Oct 02, 2012–Gerlingen, Germany (Techreleased) –Bosch now offers additional functions for the antilock braking system. With its Generation 9 motorcycle ABS, Bosch offers a scalable braking control system for all motorcycle classes. And by offering new additional functions, the company will provide motorcycle manufacturers with precisely tailored solutions for additional safety applications. For example, engineers can add an off-road version or a traction control system to the diverse Generation 9 variants. In 2013, both functions will feature for the first time in the 1190 Adventure and 1190 Adventure R by KTM. “The many variants of the Generation 9 motorcycle ABS and its additional functions allows us to satisfy the requirements of all motorcycle makers and their customers,” says Fevzi Yildirim, general manager for motorcycle safety systems at Bosch.
ABS with off-road control – more safety on rough terrain
Up to now, riding a motorcycle in rough terrain far from paved roads has tested ABS systems to the limit. With a system geared to paved roads, the optimum braking effect is lost on sand or loose surfaces, and with it the fun of taking motorcycles to the limit in off-road maneuvers. To remedy this, Bosch experts have developed a special off-road control, designed for loose surfaces. It can be integrated into the ABS plus and ABS enhanced versions of the Bosch Generation 9 antilock braking systems. This means all-terrain motorcycles now have the benefit of added safety, and bikers no longer have to make any compromises when riding off-road.
In the off-road control developed by Bosch, slip thresholds and other parameters have been adjusted to give bikers optimum braking performance in rough terrain as well. The result of this fine-tuning is that the ABS takes effect later. It allows more slip between tires and riding surface than an ABS designed for road use. The rear wheel can dig in to the track surface, improving braking performance on rough terrain.
Moreover, the front-wheel control allows stronger deceleration, without any negative effect on vehicle stability. Motorcycle manufacturers can adapt the off-road control to allow riders to deliberately block the rear wheel and perform the typical maneuvers seen in off-road racing, such as drifting or pulling the rear wheel around in tight corners.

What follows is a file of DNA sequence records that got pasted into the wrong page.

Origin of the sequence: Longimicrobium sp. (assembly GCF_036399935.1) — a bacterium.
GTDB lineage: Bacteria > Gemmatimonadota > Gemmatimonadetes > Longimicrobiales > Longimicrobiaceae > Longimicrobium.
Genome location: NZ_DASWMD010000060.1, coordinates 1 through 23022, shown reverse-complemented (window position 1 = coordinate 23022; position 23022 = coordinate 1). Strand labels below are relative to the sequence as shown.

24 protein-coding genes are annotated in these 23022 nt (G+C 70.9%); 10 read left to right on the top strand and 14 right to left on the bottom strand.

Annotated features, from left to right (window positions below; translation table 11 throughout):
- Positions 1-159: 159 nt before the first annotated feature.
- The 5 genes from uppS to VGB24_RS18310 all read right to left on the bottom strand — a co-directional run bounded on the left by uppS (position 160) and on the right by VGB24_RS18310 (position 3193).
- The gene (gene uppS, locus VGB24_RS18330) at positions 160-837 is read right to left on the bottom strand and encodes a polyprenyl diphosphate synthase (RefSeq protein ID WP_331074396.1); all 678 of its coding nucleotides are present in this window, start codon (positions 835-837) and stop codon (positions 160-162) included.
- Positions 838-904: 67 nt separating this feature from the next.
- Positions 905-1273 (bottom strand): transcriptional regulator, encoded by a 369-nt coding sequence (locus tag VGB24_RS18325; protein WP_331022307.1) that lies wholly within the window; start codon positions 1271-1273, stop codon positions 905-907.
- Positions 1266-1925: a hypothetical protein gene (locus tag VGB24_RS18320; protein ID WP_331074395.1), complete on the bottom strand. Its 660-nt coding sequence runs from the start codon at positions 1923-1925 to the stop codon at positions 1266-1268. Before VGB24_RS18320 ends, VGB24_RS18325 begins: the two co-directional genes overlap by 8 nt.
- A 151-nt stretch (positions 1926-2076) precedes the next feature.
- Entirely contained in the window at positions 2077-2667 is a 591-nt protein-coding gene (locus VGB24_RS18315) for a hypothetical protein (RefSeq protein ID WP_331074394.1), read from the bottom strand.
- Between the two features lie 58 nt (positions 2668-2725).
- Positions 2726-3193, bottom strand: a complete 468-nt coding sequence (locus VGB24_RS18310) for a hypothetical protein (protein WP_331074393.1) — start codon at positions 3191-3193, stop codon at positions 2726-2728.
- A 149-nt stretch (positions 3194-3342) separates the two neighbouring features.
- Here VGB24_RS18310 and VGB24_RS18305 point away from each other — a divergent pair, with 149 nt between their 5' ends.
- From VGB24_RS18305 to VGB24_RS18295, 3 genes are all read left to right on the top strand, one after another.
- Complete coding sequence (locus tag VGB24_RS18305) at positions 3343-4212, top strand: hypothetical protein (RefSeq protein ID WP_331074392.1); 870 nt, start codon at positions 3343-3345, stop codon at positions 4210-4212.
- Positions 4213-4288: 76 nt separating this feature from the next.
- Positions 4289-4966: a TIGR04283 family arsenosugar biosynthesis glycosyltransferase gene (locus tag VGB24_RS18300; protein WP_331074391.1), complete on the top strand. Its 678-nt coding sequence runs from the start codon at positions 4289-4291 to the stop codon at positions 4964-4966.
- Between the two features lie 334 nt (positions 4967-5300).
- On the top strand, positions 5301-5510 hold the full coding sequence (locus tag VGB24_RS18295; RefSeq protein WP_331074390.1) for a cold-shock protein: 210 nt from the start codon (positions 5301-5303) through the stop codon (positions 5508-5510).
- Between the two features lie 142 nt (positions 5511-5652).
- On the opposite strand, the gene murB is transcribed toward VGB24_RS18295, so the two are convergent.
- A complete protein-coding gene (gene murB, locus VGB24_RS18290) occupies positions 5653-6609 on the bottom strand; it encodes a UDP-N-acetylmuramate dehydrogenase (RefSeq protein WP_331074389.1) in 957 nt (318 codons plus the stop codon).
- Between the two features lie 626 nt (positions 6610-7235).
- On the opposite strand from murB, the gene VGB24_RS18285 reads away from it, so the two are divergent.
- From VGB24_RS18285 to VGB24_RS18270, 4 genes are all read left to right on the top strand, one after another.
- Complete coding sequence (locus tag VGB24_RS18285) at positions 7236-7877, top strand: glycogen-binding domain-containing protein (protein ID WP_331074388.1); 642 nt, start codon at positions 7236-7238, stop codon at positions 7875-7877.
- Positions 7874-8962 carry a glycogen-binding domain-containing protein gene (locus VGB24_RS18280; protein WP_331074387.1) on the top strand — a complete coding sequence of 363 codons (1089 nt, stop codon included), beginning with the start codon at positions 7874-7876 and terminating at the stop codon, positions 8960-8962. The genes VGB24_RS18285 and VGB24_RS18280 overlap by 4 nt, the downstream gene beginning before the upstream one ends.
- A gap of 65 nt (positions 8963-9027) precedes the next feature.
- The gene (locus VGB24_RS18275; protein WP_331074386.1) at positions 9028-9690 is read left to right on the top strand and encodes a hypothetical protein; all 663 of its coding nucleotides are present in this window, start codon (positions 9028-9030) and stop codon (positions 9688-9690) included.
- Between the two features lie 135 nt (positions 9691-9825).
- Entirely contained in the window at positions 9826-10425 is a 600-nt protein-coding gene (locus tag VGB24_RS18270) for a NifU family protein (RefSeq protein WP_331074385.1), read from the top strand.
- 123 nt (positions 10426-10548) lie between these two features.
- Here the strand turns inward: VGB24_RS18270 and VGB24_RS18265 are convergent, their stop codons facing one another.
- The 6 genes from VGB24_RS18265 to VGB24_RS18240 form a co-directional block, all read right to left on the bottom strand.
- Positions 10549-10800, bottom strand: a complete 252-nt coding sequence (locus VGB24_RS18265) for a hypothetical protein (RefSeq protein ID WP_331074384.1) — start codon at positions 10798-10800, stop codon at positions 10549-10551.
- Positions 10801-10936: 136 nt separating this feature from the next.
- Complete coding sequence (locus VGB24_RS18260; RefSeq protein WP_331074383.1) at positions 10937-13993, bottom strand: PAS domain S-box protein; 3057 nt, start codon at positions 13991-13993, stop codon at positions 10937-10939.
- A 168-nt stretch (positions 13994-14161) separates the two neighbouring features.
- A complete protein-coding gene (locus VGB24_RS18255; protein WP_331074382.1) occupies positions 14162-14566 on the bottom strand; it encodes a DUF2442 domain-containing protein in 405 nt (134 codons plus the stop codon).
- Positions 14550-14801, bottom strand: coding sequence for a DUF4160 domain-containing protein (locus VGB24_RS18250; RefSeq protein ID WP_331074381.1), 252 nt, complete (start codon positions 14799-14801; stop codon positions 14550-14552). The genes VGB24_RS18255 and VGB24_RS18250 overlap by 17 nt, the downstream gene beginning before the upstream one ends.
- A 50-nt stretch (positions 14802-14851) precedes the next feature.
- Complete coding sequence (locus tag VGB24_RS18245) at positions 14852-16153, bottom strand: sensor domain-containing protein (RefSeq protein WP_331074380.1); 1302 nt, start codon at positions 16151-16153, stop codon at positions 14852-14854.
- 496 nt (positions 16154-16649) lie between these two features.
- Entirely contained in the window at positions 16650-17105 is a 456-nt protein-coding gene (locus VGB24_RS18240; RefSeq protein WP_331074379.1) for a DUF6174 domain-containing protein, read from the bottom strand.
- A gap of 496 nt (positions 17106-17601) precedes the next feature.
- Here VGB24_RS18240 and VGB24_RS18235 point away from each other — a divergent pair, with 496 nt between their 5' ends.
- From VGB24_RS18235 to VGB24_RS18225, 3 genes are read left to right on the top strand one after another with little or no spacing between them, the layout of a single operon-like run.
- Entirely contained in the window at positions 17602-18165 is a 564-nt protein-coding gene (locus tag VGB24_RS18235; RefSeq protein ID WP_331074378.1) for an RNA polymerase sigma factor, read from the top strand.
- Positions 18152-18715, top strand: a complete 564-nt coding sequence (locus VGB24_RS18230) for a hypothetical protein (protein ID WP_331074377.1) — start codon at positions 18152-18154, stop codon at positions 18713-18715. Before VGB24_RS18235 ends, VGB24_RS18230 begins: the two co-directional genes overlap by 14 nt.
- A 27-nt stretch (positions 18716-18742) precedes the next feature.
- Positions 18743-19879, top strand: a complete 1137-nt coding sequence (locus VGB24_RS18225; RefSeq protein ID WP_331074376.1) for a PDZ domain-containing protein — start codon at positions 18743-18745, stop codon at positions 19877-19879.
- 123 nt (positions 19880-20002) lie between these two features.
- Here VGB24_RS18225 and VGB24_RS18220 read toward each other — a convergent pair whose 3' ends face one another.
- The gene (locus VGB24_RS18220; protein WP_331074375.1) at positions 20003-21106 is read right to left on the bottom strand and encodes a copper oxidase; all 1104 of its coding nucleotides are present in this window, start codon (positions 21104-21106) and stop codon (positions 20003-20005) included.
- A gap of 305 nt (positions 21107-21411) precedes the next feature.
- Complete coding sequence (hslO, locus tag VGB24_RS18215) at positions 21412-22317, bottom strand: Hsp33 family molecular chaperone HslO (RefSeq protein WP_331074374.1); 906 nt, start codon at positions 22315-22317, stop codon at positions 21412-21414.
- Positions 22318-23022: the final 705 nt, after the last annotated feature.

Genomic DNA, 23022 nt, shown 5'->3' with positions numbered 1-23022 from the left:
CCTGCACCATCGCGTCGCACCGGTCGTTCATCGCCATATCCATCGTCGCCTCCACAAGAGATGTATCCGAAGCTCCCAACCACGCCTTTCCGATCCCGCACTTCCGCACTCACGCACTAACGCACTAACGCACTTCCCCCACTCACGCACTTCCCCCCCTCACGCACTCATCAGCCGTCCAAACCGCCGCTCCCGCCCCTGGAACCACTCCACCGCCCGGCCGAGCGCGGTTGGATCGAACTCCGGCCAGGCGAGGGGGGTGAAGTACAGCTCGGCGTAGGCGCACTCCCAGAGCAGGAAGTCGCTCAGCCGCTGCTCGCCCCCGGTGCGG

ABS with traction control – additional safety when accelerating
It is not only motorcycle braking performance that the Bosch ABS can optimize. When combined with the Bosch traction control, it can prevent the rear wheel from spinning during acceleration, and counteract front-wheel lift. Summing up the advantages of this innovation, Fevzi Yildirim says: “The Bosch traction control provides support on pavement and now, for the first time, in rough terrain as well.” The traction control can be integrated into all 2-channel systems of the Bosch Generation 9.
If the motorcycle manufacturer adds the Bosch lean-angle sensor to the system, the traction control will also control the maximum permissible drive power in bends. If this sensor is installed, the safety system checks the machine’s dynamic state 100 times a second, and computes the tilting and lean angle as well as vertical acceleration. The traction control can even be adapted to motocross machines for dirt racing.
Leading innovator of braking and vehicle dynamics control systems
As a globally leading supplier of automotive technology, Bosch makes a decisive contribution to vehicle safety with its innovations relating to braking and vehicles dynamics control systems. Since Bosch launched the world’s first electronically controlled antilock braking system for passenger cars in 1978, the number of fatalities in car crashes has dropped considerably. In 1986, it was followed by the TCS traction control system – which was based on the ABS platform, and was again made by Bosch – and in 1995 by the ESP® electronic stability program.
Bosch is also applying this safety systems know-how to motorcycle technology. The first Bosch motorcycle ABS went into series production in 1994. It was followed in 2010 by what is still the world’s smallest ABS, the first to be developed specifically for motorcycles. It was developed by engineers at the Bosch centre of competence for powered two-wheeler safety in Japan. “ABS significantly increases safety when riding a motorcycle, since 47 percent of motorcycle accidents are caused by riders braking wrongly or too hesitantly,” says Dr. Wolfgang Hiller, the regional president of Bosch Chassis Systems Control in Japan. And the new additional functions made ready for series production by Bosch engineers in a gradual process offer even more riding safety and comfort.